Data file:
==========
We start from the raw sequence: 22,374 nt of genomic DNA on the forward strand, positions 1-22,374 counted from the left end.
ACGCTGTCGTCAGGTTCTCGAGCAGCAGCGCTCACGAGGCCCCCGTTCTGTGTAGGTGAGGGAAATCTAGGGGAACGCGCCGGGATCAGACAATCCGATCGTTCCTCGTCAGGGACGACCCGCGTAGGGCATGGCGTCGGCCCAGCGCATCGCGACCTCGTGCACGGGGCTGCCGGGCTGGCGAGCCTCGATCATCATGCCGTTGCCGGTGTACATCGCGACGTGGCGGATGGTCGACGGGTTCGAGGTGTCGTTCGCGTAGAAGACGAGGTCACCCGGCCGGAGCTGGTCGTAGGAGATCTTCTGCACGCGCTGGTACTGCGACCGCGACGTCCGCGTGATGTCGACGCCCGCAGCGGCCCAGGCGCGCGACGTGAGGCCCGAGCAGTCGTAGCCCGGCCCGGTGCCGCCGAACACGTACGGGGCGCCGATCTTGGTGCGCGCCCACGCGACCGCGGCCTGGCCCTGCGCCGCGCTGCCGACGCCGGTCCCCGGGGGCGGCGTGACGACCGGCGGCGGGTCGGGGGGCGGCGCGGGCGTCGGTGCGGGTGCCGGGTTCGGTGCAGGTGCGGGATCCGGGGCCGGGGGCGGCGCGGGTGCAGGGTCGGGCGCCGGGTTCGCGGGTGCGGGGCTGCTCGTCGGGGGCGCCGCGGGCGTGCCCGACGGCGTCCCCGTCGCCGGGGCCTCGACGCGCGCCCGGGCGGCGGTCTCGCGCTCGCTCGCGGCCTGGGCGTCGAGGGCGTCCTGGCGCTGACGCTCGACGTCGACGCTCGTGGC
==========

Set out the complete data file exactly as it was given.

We start from the raw sequence: 22,374 nt of genomic DNA on the forward strand, positions 1-22,374 counted from the left end.
ACGCTGTCGTCAGGTTCTCGAGCAGCAGCGCTCACGAGGCCCCCGTTCTGTGTAGGTGAGGGAAATCTAGGGGAACGCGCCGGGATCAGACAATCCGATCGTTCCTCGTCAGGGACGACCCGCGTAGGGCATGGCGTCGGCCCAGCGCATCGCGACCTCGTGCACGGGGCTGCCGGGCTGGCGAGCCTCGATCATCATGCCGTTGCCGGTGTACATCGCGACGTGGCGGATGGTCGACGGGTTCGAGGTGTCGTTCGCGTAGAAGACGAGGTCACCCGGCCGGAGCTGGTCGTAGGAGATCTTCTGCACGCGCTGGTACTGCGACCGCGACGTCCGCGTGATGTCGACGCCCGCAGCGGCCCAGGCGCGCGACGTGAGGCCCGAGCAGTCGTAGCCCGGCCCGGTGCCGCCGAACACGTACGGGGCGCCGATCTTGGTGCGCGCCCACGCGACCGCGGCCTGGCCCTGCGCCGCGCTGCCGACGCCGGTCCCCGGGGGCGGCGTGACGACCGGCGGCGGGTCGGGGGGCGGCGCGGGCGTCGGTGCGGGTGCCGGGTTCGGTGCAGGTGCGGGATCCGGGGCCGGGGGCGGCGCGGGTGCAGGGTCGGGCGCCGGGTTCGCGGGTGCGGGGCTGCTCGTCGGGGGCGCCGCGGGCGTGCCCGACGGCGTCCCCGTCGCCGGGGCCTCGACGCGCGCCCGGGCGGCGGTCTCGCGCTCGCTCGCGGCCTGGGCGTCGAGGGCGTCCTGGCGCTGACGCTCGACGTCGACGCTCGTGGC